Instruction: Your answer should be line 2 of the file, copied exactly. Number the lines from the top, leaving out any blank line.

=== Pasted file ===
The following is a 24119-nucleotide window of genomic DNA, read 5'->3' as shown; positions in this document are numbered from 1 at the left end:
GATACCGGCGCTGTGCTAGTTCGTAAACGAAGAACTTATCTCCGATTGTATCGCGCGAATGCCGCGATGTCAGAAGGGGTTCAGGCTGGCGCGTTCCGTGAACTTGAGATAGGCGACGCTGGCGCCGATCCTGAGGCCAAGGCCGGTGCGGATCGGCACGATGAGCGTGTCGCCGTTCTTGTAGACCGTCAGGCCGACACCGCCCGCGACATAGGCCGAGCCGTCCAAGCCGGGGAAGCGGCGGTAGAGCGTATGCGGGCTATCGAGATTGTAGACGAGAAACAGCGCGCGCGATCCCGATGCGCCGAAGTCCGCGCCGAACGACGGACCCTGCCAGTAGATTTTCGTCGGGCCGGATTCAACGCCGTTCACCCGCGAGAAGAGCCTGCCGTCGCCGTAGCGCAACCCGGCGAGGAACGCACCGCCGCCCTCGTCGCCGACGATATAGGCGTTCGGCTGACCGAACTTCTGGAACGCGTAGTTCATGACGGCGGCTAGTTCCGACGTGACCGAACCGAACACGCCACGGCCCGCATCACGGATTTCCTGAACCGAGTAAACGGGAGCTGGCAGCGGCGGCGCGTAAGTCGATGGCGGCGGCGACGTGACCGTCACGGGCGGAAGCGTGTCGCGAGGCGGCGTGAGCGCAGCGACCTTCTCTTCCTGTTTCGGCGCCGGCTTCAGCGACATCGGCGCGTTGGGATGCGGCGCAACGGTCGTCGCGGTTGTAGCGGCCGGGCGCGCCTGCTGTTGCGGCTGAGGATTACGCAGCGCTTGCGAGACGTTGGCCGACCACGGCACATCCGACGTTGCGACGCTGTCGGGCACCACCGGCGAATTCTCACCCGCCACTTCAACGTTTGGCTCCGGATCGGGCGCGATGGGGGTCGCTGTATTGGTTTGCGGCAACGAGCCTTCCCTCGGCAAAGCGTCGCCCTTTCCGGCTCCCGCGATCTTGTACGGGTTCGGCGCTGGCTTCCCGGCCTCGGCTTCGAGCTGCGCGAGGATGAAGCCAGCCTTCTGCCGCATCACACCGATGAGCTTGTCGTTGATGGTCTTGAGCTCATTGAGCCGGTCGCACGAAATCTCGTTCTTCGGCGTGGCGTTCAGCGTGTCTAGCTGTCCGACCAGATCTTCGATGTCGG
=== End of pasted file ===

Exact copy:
GATACCGGCGCTGTGCTAGTTCGTAAACGAAGAACTTATCTCCGATTGTATCGCGCGAATGCCGCGATGTCAGAAGGGGTTCAGGCTGGCGCGTTCCGTGAACTTGAGATAGGCGACGCTGGCGCCGATCCTGAGGCCAAGGCCGGTGCGGATCGGCACGATGAGCGTGTCGCCGTTCTTGTAGACCGTCAGGCCGACACCGCCCGCGACATAGGCCGAGCCGTCCAAGCCGGGGAAGCGGCGGTAGAGCGTATGCGGGCTATCGAGATTGTAGACGAGAAACAGCGCGCGCGATCCCGATGCGCCGAAGTCCGCGCCGAACGACGGACCCTGCCAGTAGATTTTCGTCGGGCCGGATTCAACGCCGTTCACCCGCGAGAAGAGCCTGCCGTCGCCGTAGCGCAACCCGGCGAGGAACGCACCGCCGCCCTCGTCGCCGACGATATAGGCGTTCGGCTGACCGAACTTCTGGAACGCGTAGTTCATGACGGCGGCTAGTTCCGACGTGACCGAACCGAACACGCCACGGCCCGCATCACGGATTTCCTGAACCGAGTAAACGGGAGCTGGCAGCGGCGGCGCGTAAGTCGATGGCGGCGGCGACGTGACCGTCACGGGCGGAAGCGTGTCGCGAGGCGGCGTGAGCGCAGCGACCTTCTCTTCCTGTTTCGGCGCCGGCTTCAGCGACATCGGCGCGTTGGGATGCGGCGCAACGGTCGTCGCGGTTGTAGCGGCCGGGCGCGCCTGCTGTTGCGGCTGAGGATTACGCAGCGCTTGCGAGACGTTGGCCGACCACGGCACATCCGACGTTGCGACGCTGTCGGGCACCACCGGCGAATTCTCACCCGCCACTTCAACGTTTGGCTCCGGATCGGGCGCGATGGGGGTCGCTGTATTGGTTTGCGGCAACGAGCCTTCCCTCGGCAAAGCGTCGCCCTTTCCGGCTCCCGCGATCTTGTACGGGTTCGGCGCTGGCTTCCCGGCCTCGGCTTCGAGCTGCGCGAGGATGAAGCCAGCCTTCTGCCGCATCACACCGATGAGCTTGTCGTTGATGGTCTTGAGCTCATTGAGCCGGTCGCACGAAATCTCGTTCTTCGGCGTGGCGTTCAGCGTGTCTAGCTGTCCGACCAGATCTTCGATGTCGG